Absoloutely no performance problem at all with the watercolor or gilding. But the Finetec Gold is not nearly so bright on it. The gilding is also a bit more subdued compared to the Botanical Ultra Smooth. No special technique required for this paper. It will take more moisture than the Botanical Ultra Smooth and seems to settle into the paper rather than sit on top. The Old Arches 300gm paper felt the best of all the papers to the touch.
It feels more substantial. It feels like it can absorb washes of water. It does not bruise easily and the colour is a warm white. The pointed pen ink line, in this case was Ziller Buffalo Brown and holds very tightly on the paper. No problems with gilding or painting. Of all three papers, the gold leaf is the least shiny on this paper. Interesting as the Miniautum Ink was used for all three specimens and the same float technique used on all the papers. The Diane Townsend Pastels perform perfectly on all three papers but a lighter touch is needed with the Botanical Ultra Smooth.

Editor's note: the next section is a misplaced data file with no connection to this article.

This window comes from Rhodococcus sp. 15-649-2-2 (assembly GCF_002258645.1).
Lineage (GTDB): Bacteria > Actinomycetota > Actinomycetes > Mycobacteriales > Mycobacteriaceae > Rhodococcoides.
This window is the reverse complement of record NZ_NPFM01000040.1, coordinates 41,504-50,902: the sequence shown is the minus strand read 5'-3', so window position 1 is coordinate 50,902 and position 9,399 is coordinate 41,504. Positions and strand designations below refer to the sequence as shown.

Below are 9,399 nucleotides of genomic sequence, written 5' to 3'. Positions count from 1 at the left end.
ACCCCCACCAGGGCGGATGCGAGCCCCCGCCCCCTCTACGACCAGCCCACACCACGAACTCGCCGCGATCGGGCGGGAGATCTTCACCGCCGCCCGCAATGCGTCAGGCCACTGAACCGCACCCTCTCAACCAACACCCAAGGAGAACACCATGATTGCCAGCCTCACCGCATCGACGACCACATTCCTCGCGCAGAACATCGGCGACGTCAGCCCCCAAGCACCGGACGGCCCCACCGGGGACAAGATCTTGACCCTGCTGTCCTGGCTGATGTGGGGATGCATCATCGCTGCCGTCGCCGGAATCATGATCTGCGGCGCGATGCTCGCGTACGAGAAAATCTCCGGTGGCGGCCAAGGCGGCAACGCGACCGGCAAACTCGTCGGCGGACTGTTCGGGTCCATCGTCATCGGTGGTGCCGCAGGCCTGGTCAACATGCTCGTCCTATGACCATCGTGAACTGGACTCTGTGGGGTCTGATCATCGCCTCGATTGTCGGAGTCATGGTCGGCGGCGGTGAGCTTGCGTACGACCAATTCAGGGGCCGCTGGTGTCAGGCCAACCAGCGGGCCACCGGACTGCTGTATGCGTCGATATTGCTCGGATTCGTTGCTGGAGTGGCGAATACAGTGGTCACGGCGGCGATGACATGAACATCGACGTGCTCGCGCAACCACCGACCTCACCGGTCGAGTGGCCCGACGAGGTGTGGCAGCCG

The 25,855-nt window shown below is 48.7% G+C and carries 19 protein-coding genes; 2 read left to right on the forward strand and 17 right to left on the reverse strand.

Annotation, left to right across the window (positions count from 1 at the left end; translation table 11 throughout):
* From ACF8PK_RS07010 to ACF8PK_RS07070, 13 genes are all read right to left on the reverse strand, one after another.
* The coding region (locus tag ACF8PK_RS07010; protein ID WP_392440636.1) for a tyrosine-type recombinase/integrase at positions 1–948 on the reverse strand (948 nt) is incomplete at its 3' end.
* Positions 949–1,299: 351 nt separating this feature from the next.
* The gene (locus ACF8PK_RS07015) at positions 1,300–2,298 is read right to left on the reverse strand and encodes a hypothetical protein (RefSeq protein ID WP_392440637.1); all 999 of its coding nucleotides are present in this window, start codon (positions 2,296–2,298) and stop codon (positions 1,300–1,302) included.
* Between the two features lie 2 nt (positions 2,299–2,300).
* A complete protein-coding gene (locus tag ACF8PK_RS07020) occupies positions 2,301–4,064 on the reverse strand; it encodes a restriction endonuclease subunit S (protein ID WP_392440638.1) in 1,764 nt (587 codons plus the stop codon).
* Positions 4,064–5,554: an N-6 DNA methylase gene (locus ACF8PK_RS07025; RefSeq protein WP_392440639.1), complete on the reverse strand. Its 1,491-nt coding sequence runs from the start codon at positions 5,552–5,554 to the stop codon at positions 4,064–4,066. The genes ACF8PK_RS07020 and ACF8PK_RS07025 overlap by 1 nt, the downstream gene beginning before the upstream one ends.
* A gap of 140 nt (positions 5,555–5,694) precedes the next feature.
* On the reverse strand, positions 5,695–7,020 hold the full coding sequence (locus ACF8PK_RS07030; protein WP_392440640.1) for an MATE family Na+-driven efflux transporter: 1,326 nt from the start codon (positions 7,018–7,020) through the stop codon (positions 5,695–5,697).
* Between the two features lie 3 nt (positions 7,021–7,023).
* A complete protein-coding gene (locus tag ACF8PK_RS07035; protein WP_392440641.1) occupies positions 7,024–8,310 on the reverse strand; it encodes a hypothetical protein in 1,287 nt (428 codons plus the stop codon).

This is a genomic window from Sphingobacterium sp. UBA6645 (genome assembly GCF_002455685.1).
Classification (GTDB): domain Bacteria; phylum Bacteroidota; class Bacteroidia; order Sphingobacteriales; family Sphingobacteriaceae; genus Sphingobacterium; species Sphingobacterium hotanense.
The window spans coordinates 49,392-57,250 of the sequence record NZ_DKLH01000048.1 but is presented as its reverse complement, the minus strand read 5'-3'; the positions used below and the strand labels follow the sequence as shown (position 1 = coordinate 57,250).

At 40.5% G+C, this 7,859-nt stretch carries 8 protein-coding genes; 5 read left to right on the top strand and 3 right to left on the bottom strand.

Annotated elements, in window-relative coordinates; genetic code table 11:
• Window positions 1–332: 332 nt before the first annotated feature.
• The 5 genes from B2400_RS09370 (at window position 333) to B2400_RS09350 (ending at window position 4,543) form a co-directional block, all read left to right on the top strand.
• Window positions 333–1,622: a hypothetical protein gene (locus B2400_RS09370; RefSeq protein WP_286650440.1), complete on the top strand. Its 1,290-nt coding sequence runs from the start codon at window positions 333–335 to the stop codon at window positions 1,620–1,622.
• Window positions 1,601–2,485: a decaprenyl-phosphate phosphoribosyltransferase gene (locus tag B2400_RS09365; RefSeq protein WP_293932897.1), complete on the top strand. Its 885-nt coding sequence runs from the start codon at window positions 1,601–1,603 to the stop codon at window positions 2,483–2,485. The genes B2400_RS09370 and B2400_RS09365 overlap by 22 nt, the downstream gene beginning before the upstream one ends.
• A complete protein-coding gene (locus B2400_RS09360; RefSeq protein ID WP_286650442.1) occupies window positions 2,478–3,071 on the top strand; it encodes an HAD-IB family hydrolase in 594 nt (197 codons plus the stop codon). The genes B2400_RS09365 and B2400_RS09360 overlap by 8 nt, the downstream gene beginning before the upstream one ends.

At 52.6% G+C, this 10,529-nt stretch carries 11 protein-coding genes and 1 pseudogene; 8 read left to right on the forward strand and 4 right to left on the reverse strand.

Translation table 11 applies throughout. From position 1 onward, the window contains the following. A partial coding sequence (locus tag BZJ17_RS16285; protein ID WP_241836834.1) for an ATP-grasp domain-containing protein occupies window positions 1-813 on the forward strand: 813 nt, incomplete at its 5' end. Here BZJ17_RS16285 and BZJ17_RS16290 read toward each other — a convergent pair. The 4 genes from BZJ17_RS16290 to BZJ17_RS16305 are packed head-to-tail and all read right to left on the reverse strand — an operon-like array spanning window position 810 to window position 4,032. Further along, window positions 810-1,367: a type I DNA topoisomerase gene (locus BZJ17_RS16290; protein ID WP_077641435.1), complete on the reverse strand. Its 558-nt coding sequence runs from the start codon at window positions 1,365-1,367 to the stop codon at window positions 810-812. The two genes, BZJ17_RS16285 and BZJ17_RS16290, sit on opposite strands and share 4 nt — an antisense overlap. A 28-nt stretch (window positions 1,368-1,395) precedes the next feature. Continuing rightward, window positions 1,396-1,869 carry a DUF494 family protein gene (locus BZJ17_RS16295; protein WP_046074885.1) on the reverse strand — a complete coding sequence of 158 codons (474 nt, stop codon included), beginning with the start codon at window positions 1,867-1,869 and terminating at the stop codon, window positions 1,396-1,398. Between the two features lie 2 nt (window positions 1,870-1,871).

This was a fun experiment and it was great to see first hand how differently each of the papers react to the exact same techniques. Sometimes the struggle we feel with our work, can be as simple as changing the paper we are working on. Our techniques need to adapt the products we are using. It is difficult when we find a favourite surface and then the manufacturer changes it! I know the new Arches paper does not perform nearly so well. Rather than being " fast paper" I call it a "sluggish paper'. I can feel it resist the brush and almost pull hairs of the brush. To use the newer Arches, I usually prime the paper with a very light application of clear water and let it dry before I paint my letter. As artists, we need to have several tricks up our sleeves. And the only way to really know what you are working with is to mindfully practice, and be in tune with your materials. Know your products well. Find your favourites and play!

Tuesday, September 13, 2016

Workshop News

September always seems to put me back on track! I am hard at work preparing for my final fall workshops. Taking a quick break from working on the handouts for my Festive Flourish